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In this text, writer Luis Vidales compares an aesthetic method grounded on spiritual causality to positivist formulations that see causality as residing in external phenomena. Vidales maintains that style (defined as technical aspects of the work of art) originates in social structure as opposed to geographical setting. As a historic example, he analyzes Egyptian art between the early Dynasty and the Theban Empire. He goes on to formulate a distinction between the collective art of undifferentiated societies (that is, societies based on religion) and the individual art of social organizations based on the notion of the “self.” The former make use of geometric compositions with rows and lines, and the latter of sinuous lines and single compositions. In closing, the author uses his method to analyze the disproportionateness innate to contemporary art, which he deems befitting to a society, like his, in a state of crisis.
This article was published in 1958, that is, twelve years after Vidales’s Tratado de estética [Treatise on Aesthetics] [see “Tratado de estética,” doc. no. 1080374]. By this time, the author had put together—and applied in two different decades—a solid system for the analysis of a wide range of artistic phenomena in Colombia and beyond. This text contains a summary of the premises and central ideas of his critical method, addressing notions he considers central, such as “style” and “social organization.”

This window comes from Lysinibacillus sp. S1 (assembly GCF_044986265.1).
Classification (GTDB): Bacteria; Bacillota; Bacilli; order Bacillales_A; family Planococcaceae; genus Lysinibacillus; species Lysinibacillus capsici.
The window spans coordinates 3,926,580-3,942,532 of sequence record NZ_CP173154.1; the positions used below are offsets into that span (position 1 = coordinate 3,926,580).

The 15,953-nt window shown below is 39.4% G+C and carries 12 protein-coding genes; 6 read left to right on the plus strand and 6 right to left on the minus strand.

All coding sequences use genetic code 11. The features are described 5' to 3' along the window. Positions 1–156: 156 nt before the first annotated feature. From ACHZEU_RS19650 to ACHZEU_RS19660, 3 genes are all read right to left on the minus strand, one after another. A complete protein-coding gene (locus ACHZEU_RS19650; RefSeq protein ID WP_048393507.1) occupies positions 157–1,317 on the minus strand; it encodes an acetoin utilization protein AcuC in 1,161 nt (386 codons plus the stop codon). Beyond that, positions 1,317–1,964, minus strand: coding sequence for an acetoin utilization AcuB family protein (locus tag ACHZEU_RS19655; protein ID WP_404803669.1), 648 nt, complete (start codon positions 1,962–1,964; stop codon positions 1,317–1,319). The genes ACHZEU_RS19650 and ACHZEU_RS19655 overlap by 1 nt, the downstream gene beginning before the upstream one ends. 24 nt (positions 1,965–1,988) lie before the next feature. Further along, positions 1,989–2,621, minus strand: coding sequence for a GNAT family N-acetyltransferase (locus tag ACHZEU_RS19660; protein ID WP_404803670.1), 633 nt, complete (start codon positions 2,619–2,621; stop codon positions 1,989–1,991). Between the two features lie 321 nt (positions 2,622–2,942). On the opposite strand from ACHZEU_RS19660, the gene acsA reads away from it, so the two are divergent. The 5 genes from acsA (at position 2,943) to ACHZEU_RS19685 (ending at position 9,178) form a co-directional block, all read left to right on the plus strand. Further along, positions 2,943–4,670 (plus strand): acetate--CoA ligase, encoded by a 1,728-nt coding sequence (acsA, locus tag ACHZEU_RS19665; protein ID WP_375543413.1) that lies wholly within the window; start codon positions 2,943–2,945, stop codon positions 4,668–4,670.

The most important advance put forth by his methodology is the categorical opposition between the art of [what he calls] collective and individual ages. On this basis, Luis Vidales (1900–1990) assessed works according to the specific social frameworks in which they were produced. This meant a shift in criteria for evaluating art, since Vidales considered it misguided to speak of “good art” and “bad art,” but rather of art as a reflection of the society in which it was produced. In other words, a work of art is always good; when it’s not, it is simply not art. This position opened up new perspectives in Colombian aesthetics. Before methodic ideas like those presented by Vidales had been established, it was not possible to formulate complex arguments (like those found in this text) on phenomena like the difference between easel and mural painting and the role of disproportionateness in new artistic tendencies.